By Speider Schneider
I caught a disease from social media and I don’t know if it’s “tweetable” by modern medicine. I am fully vested in all the important social sites; LinkedIn for business, Facebook for friends, old business coworkers and a few “must know” people registered for the big time waster. I even have a fan page. I have a couple of blogs, write for some blogs that aren’t mine, I tweet, I Plaxo, Spock and other social sites I’ve long since deleted the bookmarks. I was one of the first people to discover social media. Not a pat on the back – just a testament to my ability to keep my sanity.
In speaking to some design students, answering how I got started in the business, I told them I slept my way to the top. They didn’t fall for it but they stood silent for a good, long time. As I laughed and explained how I got started in the days before the internet, dodging velociraptors and flowing hot lava, I quickly realized they had no idea of traditional marketing techniques.
They weren’t tied to business sites as of yet, but in going over the wealth of free exposure one can easily use these days, it struck me about how I forked over thousands of dollars to source books and directories, waiting a year for them to be distributed to art directors and other practitioners during those dark days of the Inquisition. Sending postcard mailers was also the norm and art directors routinely threw away dozens each day, as opposed to now, when art directors call me and relay that I’m the only one who sends cards and they adorn their bulletin boards. How times have changed.
When I started sending e-advertisements in 1993, simple jpegs and animated gifs attached to regular e-mails, people went nuts! When I was asked what it cost, I would reply, “not a penny.” They were blown away at the possibilities. Shows you how far we have come in just a few years.
But, I always knew it was important to keep up with the cutting edge of technology and think I lost it when I got too comfortable with the ease and availability of the interface tools out there on social media sites. Drag and drop, point and click, drool a little less, etc. It’s like the guys on the bridge of the Enterprise (Star Trek) and their rapid-fire button pushing to program the computer to go forward. In reality, in the future, there will be a go and stop button with a simple joystick. Our machinery is getting smarter than we are. Just in time!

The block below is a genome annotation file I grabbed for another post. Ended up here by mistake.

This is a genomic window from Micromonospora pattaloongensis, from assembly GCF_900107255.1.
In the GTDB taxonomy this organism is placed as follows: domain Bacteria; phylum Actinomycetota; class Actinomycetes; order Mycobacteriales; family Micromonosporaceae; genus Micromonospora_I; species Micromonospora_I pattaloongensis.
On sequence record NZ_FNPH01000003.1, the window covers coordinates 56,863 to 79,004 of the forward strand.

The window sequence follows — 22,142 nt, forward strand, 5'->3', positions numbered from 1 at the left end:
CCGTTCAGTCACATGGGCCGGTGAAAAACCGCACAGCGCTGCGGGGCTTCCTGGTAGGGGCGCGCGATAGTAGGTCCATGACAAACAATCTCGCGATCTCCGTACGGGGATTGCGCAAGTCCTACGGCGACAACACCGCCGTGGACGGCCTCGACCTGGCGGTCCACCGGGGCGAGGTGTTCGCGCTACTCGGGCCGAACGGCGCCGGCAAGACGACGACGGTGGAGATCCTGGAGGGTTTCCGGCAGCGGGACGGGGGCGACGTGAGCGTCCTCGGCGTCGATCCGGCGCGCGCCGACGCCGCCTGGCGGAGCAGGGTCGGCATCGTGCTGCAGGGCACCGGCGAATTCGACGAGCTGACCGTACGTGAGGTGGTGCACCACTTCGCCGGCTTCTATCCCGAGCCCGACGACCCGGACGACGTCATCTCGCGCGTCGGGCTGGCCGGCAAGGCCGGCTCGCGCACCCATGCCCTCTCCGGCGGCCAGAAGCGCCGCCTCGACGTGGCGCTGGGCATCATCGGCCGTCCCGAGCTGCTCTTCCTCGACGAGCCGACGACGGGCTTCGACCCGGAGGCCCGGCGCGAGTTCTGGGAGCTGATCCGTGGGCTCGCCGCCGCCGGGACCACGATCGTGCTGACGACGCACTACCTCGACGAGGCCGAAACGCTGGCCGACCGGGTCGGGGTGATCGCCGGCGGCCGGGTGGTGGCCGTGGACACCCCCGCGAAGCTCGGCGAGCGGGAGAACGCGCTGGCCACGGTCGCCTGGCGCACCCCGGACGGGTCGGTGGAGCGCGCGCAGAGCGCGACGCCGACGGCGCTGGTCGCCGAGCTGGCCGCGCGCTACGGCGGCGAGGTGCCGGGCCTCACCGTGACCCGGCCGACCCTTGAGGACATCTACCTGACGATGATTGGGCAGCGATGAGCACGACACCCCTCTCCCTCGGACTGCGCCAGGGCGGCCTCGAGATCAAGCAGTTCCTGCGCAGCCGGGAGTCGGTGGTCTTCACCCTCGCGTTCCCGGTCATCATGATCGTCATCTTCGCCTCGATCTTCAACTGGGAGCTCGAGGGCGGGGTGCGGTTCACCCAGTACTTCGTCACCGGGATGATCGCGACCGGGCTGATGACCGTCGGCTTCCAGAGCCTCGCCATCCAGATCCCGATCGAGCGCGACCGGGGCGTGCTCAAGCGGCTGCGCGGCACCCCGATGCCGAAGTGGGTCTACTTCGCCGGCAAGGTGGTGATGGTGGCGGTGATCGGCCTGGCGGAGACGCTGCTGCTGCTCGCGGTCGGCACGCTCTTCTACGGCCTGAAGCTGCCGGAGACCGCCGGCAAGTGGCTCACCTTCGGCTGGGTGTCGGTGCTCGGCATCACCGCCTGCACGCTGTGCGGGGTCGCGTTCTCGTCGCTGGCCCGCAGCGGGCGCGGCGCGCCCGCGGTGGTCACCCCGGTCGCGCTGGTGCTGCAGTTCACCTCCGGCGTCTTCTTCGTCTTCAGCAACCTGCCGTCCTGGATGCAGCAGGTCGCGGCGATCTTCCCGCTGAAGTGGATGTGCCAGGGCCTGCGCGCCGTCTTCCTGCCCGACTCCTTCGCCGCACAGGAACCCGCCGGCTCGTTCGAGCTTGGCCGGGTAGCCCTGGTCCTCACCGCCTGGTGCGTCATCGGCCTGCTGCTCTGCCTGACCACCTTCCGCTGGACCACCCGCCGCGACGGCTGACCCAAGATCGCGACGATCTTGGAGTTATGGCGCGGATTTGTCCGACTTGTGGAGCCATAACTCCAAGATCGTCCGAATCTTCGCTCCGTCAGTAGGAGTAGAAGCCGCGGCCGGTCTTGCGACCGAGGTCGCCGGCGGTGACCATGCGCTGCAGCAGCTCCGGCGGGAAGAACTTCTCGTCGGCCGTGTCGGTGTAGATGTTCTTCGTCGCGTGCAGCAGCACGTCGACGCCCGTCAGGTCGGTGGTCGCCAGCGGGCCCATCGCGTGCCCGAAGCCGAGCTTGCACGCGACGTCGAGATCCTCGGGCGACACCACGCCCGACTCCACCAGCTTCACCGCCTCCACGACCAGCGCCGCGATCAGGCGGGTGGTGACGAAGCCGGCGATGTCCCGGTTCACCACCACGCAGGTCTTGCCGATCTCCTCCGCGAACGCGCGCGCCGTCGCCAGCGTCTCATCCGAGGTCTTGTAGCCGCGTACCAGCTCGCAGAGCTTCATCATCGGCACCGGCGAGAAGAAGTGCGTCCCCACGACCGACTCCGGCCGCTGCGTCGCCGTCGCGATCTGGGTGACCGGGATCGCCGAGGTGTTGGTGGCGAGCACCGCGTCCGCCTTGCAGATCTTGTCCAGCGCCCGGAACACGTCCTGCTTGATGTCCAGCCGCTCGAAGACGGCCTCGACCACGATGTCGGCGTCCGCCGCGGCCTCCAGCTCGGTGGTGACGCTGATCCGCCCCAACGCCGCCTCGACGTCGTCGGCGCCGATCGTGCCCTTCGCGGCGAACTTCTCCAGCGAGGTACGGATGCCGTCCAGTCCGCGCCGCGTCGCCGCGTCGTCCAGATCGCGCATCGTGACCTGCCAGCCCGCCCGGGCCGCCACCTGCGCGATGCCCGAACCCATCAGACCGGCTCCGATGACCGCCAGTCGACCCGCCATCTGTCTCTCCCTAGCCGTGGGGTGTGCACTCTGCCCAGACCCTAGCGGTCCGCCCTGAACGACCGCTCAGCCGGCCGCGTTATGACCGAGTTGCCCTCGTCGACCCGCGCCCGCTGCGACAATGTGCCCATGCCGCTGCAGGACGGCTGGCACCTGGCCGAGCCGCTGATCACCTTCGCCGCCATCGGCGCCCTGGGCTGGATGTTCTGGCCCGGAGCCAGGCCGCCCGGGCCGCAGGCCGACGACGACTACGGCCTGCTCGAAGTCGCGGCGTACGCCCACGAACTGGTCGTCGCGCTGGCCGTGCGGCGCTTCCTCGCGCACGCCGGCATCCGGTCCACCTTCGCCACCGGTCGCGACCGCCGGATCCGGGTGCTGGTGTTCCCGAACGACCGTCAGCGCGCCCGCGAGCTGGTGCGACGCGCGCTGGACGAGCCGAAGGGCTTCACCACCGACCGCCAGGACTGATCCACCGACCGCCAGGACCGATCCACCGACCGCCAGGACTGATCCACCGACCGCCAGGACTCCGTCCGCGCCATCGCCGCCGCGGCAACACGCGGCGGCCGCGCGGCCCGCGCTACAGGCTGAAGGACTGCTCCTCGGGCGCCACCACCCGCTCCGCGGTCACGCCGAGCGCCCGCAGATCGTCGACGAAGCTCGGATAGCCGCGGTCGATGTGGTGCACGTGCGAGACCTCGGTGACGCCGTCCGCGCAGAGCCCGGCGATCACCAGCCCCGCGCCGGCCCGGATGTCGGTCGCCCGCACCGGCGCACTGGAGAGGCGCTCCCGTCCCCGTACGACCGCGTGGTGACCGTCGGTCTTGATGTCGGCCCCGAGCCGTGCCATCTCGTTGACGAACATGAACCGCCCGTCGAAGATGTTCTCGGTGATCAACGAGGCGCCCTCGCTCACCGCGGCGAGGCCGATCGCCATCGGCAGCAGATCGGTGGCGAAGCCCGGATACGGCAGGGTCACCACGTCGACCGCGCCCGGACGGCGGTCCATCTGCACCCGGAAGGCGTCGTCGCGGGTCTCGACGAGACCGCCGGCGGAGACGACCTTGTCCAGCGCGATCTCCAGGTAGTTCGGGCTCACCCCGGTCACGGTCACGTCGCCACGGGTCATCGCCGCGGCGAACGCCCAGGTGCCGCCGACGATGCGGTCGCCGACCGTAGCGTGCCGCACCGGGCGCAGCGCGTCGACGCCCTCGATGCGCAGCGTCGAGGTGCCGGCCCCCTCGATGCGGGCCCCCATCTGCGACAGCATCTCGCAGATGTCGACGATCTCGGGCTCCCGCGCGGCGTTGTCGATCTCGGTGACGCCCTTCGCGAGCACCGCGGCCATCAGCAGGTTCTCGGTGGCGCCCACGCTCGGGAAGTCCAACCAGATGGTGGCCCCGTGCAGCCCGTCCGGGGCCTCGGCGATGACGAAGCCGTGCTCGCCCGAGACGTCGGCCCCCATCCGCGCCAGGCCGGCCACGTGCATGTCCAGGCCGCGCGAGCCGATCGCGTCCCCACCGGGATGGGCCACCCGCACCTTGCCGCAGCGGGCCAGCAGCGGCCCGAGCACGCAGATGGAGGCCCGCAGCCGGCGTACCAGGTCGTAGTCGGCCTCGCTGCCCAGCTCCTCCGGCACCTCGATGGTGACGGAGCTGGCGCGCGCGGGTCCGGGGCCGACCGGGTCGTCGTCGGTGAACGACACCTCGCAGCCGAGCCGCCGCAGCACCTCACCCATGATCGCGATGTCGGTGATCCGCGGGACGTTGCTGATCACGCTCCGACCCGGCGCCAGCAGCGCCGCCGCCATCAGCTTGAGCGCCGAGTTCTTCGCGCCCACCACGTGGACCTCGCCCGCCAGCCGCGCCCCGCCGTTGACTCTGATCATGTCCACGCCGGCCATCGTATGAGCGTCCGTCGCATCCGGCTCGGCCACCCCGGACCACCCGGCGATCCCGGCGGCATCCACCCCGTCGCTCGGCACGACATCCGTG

He/She Who Has the Most Friends Wins!
So, from my early days on the now ridiculous MySpace, being member number 46,384, fighting flame wars with others who suddenly had worldwide voice and safety behind the keyboard, to emailing my department at work to tell them of something called “LinkedIn,” and finding many old, dear friends on Facebook…then deleting them, I have seen my share of the joy and the horror. Social media is a jungle and this, is your commando training!
Some people believe it is still relevant but who knows because the member counter doesn’t count people who have given up. There are 329 people active on MySpace.
Cost: free (they can’t give it away. At least Rupert Murdock lost or didn’t make billions on it). Dirty Secret: I was the one who started the web rumor that Tom was dead and his family was suing for the pain of being reminded of him every time there was a post from “Tom.”
I can’t fault the ability to reconnect with people from my past, as well as filling my future with new friends. Sure, things got a little heated with posts during the 2008 election, but it will never happen again for another two years…less. Yay!
If I’m invited to join someone’s mob or hear about their farm one more time, I’m burying their mob on the farm and then burning it to the ground. Watch the clubs, games, and other third party applications and set your privacy to “friends.” There’s no “just psychos” option except for choosing “public.”
Facebook, like all sites have odd rules on privacy, which often has FB in the news. The ownership of work uploaded is something every creative must consider. Otherwise, I was sucked in and my fan page is doing well, so I have few complaints outside an election year.
Cost: despite tons of threatening spam and the morons who quickly panic and post it on their profiles, it is – FREE! They make their money in the slave and drug trade.
Dirty secret: despite the constant announcements that you have the option of privacy, FB keeps spewing your personal information all over the net while using pictures of your significant other for sleazy dating site ads… and that’s the GOOD part! Every time you give a third party permission to access your account and that of your friends, a flood of addresses, phone numbers and emails get sucked into cyber space. Kim Jong Il may be trying to date your girlfriend online and he has her cell number!
The number one business network on the net with rules drafted by Evita Peron and Orwellian compliance by Big Brother. There are many twists and turns with this site. Another great site for finding long lost friends and colleagues, making new friends and finding the worst characters the business world has yet to scrape from the bottom of its digital shoe.
Sign in and fill out your profile somewhat like a résumé and boast. You can get recommendations from coworkers and supervisors, link to your blog, slide show and lots of apps for making this one great business tool. Of course, the human side of LI sucks your blood.
There is a function on LI where you can ask a question on anything business and answer other people’s questions. Experts say that joining groups and the discussions on those groups, or answering questions is good for visibility. I have visibility and want to get rid of it.